Saturday, July 24, 2010

Fantasia Day 16 - Black Death

This highly anticipated story of a team of knights on a mission to capture the necromancer of a village mysteriously untouched by the plague definitely delivered but didn't quite reach the heights of terror and mystery that I had hoped for. The set-up, the filming, the acting are all excellent. The first half of the movie had me inwardly rejoicing at its depiction of plague-torn england and the various character types that thrive in reaction to it. Sean Bean is outstanding as the grim, determined leader of the knights and there is a great scene where his dominant personality and position pressures the abbot (a surprise appearance by the always good David Warner, as weighty as ever) to allow one of his young monks to guide the party.

Following that scene and then the party's travels through the countryside, I was really psyched. When they finally do get to the village, I had very high hopes. The scene where they first enter in is a fantastic piece of nearly dialogue-free filmmaking. So much tension! I'm sure the waried, curious expressions in the eyes of the knights as they looked around this idyllic place was reflected in the faces of all the audience members. I know I was like "man, what the fuck is going on here?"

Unfortunately, the rest of the movie doesn't quite equal the set-up. It's still really good, continuing the conversation that Ken Russell has in The Devils, of religious fundamentalism and the conflict between local culture and organized religion. I'm making it sound boring, which it wasn't. It's taut and intense, it's just that it's never really scary and remains grounded in reality, whereas I was hoping for the truly fantastical and horrific. In terms of our real world, it is nevertheless quite horrific and the coda that follows it is truly depressing and damning.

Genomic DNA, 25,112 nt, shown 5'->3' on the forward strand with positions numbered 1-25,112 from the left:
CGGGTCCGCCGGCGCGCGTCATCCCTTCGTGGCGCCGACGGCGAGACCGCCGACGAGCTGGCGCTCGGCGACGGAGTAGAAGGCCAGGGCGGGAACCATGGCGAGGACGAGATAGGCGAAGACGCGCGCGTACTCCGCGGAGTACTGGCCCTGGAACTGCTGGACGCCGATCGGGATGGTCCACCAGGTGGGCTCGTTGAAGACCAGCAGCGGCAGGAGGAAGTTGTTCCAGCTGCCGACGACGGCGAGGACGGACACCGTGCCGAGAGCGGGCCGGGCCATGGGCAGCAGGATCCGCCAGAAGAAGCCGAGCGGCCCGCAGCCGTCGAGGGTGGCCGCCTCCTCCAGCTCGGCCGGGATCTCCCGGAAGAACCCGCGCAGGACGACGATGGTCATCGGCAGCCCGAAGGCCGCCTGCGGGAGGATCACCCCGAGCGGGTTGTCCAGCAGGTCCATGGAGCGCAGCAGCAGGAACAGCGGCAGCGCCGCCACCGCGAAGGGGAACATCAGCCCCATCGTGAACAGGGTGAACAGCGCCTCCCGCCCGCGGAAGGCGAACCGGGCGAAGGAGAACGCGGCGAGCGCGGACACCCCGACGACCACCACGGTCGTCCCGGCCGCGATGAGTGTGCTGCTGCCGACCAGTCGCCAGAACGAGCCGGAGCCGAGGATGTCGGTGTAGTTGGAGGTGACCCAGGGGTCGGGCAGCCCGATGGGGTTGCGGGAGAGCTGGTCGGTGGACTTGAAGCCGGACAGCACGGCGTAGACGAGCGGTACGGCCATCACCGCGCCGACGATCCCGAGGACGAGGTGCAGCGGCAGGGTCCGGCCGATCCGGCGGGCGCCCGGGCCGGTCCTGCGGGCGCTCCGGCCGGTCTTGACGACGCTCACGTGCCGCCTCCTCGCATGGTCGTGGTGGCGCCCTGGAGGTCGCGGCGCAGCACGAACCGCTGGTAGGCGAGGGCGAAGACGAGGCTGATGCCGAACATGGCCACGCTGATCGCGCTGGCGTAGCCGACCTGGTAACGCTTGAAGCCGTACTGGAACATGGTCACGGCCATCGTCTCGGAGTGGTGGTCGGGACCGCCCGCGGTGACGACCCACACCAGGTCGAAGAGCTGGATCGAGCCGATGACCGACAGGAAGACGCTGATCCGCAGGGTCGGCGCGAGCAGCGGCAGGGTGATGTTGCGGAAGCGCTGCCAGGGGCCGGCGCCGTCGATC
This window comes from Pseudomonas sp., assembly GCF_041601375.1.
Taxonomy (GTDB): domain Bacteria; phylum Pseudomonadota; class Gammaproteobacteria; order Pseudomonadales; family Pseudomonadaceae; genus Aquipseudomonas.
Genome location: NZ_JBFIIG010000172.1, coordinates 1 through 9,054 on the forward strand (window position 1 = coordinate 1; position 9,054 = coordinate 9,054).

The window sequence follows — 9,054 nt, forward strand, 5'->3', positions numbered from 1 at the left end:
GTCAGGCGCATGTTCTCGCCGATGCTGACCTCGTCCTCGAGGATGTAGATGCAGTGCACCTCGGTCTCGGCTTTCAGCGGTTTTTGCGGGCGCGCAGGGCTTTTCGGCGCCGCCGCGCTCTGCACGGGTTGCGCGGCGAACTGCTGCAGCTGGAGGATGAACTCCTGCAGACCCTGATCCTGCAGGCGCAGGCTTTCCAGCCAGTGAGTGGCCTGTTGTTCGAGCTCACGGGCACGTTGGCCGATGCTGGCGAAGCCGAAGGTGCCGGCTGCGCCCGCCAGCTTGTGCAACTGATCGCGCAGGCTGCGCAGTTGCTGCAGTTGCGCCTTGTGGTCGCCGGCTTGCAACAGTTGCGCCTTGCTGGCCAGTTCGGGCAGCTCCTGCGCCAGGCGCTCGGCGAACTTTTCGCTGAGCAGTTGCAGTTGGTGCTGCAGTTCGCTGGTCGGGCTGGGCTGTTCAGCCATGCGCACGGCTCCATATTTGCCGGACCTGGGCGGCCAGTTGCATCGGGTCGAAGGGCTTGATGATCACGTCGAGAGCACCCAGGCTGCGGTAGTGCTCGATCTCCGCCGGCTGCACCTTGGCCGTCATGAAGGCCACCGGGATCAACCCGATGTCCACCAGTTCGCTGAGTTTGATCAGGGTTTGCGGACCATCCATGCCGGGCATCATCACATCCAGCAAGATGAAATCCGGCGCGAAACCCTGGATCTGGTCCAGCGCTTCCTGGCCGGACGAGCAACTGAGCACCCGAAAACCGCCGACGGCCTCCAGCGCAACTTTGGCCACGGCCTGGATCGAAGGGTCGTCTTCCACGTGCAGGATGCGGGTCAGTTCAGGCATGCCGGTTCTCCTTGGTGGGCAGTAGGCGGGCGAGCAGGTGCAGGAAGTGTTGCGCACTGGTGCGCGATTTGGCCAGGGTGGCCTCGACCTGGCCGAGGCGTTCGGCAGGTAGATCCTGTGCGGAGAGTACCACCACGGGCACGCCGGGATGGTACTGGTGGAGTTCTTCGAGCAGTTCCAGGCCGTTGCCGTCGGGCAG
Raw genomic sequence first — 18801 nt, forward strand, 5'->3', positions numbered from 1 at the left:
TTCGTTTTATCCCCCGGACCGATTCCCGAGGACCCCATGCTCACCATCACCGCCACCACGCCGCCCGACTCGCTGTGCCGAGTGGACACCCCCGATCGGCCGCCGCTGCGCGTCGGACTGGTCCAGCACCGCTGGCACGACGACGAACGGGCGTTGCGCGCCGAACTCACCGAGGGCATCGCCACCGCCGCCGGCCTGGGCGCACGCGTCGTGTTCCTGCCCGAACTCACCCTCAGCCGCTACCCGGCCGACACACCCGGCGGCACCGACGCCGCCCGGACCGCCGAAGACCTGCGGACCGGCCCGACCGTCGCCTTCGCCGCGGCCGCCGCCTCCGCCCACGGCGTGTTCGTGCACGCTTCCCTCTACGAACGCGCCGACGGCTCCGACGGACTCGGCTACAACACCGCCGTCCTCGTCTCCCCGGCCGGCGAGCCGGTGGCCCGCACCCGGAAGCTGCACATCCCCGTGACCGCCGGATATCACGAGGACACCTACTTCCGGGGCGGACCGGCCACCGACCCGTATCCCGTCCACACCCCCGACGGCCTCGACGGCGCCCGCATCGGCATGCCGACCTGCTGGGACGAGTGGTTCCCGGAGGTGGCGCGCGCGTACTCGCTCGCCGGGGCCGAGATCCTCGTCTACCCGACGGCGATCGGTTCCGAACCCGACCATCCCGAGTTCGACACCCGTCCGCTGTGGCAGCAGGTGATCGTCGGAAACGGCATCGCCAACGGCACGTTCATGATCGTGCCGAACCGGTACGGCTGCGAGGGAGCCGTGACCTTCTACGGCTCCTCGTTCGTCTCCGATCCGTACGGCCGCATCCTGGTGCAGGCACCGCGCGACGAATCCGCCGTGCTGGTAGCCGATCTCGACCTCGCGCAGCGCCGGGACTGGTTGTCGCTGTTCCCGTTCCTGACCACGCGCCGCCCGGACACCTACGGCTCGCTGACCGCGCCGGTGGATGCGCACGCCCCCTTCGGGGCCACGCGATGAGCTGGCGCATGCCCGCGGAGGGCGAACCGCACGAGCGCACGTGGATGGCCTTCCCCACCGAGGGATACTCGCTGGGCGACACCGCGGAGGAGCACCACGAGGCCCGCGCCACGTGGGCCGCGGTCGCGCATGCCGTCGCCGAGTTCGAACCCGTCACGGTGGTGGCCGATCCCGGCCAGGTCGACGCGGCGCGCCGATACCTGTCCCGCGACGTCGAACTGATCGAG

The cinematic portrayal of the period is great, both in the design and in the storyline. The locations are gorgeous and it is filmed with a slight graininess (Super 16, I learned in the Q & A) that tones down the high production shininess you often get with new movies dealing with the past, but still keeps it looking good. There is a great battle scene, with some awesome spiked mace action.

Black Death is a great movie (and made me want to learn more about the plague) that chooses to explore the darker human side of religion rather than going into the supernatural. Going for the latter choice (which was in the original screenplay) I think may have made it explode more and appeal to me at an entertaining level, but I think the actual direction taken makes for a richer, more thoughtful film. Definitely go see it if any of the subject matter is appealing to you.

(Excuse my sloppy reviews for today. I'm rushing them out as I've got a lot of chores and errands to do on my Saturday and I don't want to get behind as I've got a triple-header tonight: Centurion, The Last Exorcism and If a Tree Falls).

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